How to Extend an Existing Project
If you have an existing base simulation project (like the INET Framework, for example) and you'd like to extend it or build simulations with it, it is often advantageous to do that without modifying the original project. This page describes how to do that.
Marking the base project as referenced
1. Make sure the base project is imported into the workspace and it is open. (On the following screenshots we use the fifo example project as a base, and extend it with a fifoext project.)
2. Create the extension project (fifoext) in the normal way.
3. Open the Project Properties dialog of the new project, and go to the Project References page. Check the base project in the list (see screenshot below), and click OK. Marking the base project as referenced project will make NED types from the base project visible in the extension project.
Now you should be able to create simulations that use modules from the base project, and run them (using the executable or library in the base project).
Extending the base project with C++ code
When you add C++ code (modules, messages, etc) into the extension project, you can simply #include header files from the base project. There is no need to manually add folders of the base project to the include path -- if you use generated makefiles (i.e. makemake), the include path will be set up automatically for you.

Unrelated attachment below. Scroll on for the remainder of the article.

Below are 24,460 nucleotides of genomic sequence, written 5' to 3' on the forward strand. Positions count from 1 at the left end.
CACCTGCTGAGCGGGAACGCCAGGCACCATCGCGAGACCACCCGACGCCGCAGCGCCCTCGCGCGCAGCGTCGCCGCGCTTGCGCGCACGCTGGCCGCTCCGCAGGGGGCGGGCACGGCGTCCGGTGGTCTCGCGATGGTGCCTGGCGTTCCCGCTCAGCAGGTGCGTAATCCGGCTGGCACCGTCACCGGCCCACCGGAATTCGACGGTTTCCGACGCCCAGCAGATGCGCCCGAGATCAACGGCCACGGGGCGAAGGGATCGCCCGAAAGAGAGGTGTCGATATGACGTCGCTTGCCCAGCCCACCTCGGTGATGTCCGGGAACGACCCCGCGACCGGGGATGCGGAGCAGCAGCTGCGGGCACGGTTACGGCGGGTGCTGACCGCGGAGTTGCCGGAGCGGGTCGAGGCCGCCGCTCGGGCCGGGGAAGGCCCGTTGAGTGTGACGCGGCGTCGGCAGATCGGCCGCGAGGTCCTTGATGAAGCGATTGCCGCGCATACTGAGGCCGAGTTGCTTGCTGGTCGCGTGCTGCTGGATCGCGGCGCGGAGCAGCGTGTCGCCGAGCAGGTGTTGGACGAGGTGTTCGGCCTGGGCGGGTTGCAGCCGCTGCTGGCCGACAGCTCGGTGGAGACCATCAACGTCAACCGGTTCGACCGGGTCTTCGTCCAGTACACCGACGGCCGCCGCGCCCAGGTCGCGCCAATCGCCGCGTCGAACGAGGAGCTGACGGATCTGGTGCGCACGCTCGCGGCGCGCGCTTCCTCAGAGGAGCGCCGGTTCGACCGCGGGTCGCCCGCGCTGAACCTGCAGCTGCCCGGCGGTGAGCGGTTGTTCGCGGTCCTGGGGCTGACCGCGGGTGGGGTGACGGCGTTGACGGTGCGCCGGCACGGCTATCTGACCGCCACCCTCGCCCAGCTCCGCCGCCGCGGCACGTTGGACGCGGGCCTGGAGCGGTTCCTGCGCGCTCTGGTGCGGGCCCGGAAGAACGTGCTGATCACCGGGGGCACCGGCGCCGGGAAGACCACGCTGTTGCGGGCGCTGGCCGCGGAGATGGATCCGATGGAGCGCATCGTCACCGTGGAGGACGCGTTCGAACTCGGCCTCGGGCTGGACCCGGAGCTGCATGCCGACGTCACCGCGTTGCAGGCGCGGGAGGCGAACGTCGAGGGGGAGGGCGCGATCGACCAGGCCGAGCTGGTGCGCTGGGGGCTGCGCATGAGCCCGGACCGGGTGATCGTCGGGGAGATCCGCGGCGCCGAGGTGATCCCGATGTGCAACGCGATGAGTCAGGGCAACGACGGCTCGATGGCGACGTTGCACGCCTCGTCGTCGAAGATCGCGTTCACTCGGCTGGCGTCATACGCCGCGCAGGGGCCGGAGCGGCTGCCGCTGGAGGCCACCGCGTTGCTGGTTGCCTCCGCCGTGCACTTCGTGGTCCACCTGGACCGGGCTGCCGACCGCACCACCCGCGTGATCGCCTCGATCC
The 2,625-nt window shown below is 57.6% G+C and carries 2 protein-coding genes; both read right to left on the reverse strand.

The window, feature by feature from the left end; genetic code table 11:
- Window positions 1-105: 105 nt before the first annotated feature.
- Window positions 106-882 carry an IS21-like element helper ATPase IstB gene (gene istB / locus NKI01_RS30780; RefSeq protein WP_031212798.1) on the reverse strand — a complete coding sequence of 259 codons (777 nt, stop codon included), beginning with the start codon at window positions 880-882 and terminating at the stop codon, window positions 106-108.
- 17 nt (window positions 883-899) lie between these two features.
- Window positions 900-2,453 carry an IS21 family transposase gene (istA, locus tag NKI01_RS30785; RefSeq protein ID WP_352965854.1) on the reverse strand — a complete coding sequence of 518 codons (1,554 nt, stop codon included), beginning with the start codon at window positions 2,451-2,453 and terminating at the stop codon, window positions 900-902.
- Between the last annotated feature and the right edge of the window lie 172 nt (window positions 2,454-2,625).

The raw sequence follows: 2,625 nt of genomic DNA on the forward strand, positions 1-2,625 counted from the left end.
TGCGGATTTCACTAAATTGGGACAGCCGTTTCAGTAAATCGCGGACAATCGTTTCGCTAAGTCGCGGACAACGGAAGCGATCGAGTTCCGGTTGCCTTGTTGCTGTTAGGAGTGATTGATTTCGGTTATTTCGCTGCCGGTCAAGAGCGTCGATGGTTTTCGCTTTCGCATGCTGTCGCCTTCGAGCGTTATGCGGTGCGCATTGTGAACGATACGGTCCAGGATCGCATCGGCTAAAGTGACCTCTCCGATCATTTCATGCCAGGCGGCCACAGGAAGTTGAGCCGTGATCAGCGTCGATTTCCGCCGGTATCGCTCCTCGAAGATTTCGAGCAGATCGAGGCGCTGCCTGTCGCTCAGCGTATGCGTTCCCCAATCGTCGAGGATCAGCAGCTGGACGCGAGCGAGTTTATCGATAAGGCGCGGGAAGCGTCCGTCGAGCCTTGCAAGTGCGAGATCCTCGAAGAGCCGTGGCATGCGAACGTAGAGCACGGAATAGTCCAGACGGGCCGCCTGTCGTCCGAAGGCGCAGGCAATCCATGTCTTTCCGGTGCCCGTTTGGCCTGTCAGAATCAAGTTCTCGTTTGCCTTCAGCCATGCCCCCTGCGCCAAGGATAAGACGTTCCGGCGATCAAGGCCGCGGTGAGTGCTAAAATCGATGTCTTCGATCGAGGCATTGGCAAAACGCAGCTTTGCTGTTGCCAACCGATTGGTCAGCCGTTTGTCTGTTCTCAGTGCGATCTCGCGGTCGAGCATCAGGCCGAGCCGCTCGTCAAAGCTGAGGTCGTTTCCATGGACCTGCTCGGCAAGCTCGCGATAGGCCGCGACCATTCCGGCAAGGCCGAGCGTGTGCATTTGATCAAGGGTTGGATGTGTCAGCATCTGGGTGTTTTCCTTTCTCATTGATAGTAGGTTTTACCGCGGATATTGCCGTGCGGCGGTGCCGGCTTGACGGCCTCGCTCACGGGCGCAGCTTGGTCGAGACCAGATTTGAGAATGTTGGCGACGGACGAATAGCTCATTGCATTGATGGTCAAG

However, target types of the two projects may need to be adjusted. For example, if both projects are set up to produce executables, that's obviously not going to work. Ditto if the extension project builds a static library. (Building two shared libraries is OK because you can run the simulation with the opp_run program; so is a library (static or shared) plus and executable). Building shared libraries is probably the best choice.
Open the base project's Project Properties dialog, go to the Makemake page (located in the OMNET++ section on the left hand side). On the Target tab, select Shared library, make sure the Export this library options is selected as well, then accept your changes with the OK button.
Then go to the extension project's Project Properties dialog, Makemake page, Link tab, and make sure that the Link with libraries exported from referenced projects option is selected. On the Target tab, Executable or Shared library should be selected. Then click OK.
Then rebuild both projects. The extension project will automatically link with the library from the base project. Also, when you launch a simulation, the shared library from the base project will be automatically loaded.
NOTE: With Microsoft Visual C++, building a DLL from the base project and then extending it from another project only works if symbols in the base project are correctly exported (see dllexport/dllimport). With MinGW there is no such problem, because the compiler and linker handle exports/imports automatically.